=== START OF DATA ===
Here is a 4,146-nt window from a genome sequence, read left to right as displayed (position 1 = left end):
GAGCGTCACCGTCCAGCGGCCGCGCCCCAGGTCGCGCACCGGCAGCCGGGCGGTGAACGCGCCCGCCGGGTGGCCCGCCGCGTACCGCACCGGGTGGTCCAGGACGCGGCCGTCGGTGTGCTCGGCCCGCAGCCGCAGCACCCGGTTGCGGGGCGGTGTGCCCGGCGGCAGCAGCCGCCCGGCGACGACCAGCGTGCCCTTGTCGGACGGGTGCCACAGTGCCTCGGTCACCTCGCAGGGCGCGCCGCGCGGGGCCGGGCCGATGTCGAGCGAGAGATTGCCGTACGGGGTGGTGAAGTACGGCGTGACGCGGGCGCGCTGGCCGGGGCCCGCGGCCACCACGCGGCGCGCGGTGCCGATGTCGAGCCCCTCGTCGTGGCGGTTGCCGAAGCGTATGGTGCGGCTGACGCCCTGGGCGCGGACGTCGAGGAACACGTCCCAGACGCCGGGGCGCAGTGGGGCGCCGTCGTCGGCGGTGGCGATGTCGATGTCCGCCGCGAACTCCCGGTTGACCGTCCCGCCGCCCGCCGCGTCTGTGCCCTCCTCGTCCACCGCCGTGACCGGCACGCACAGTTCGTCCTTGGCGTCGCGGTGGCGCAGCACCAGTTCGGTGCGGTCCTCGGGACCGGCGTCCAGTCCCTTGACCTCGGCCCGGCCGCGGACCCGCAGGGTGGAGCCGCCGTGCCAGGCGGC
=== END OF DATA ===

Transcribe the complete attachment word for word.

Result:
Here is a 4,146-nt window from a genome sequence, read left to right as displayed (position 1 = left end):
GAGCGTCACCGTCCAGCGGCCGCGCCCCAGGTCGCGCACCGGCAGCCGGGCGGTGAACGCGCCCGCCGGGTGGCCCGCCGCGTACCGCACCGGGTGGTCCAGGACGCGGCCGTCGGTGTGCTCGGCCCGCAGCCGCAGCACCCGGTTGCGGGGCGGTGTGCCCGGCGGCAGCAGCCGCCCGGCGACGACCAGCGTGCCCTTGTCGGACGGGTGCCACAGTGCCTCGGTCACCTCGCAGGGCGCGCCGCGCGGGGCCGGGCCGATGTCGAGCGAGAGATTGCCGTACGGGGTGGTGAAGTACGGCGTGACGCGGGCGCGCTGGCCGGGGCCCGCGGCCACCACGCGGCGCGCGGTGCCGATGTCGAGCCCCTCGTCGTGGCGGTTGCCGAAGCGTATGGTGCGGCTGACGCCCTGGGCGCGGACGTCGAGGAACACGTCCCAGACGCCGGGGCGCAGTGGGGCGCCGTCGTCGGCGGTGGCGATGTCGATGTCCGCCGCGAACTCCCGGTTGACCGTCCCGCCGCCCGCCGCGTCTGTGCCCTCCTCGTCCACCGCCGTGACCGGCACGCACAGTTCGTCCTTGGCGTCGCGGTGGCGCAGCACCAGTTCGGTGCGGTCCTCGGGACCGGCGTCCAGTCCCTTGACCTCGGCCCGGCCGCGGACCCGCAGGGTGGAGCCGCCGTGCCAGGCGGC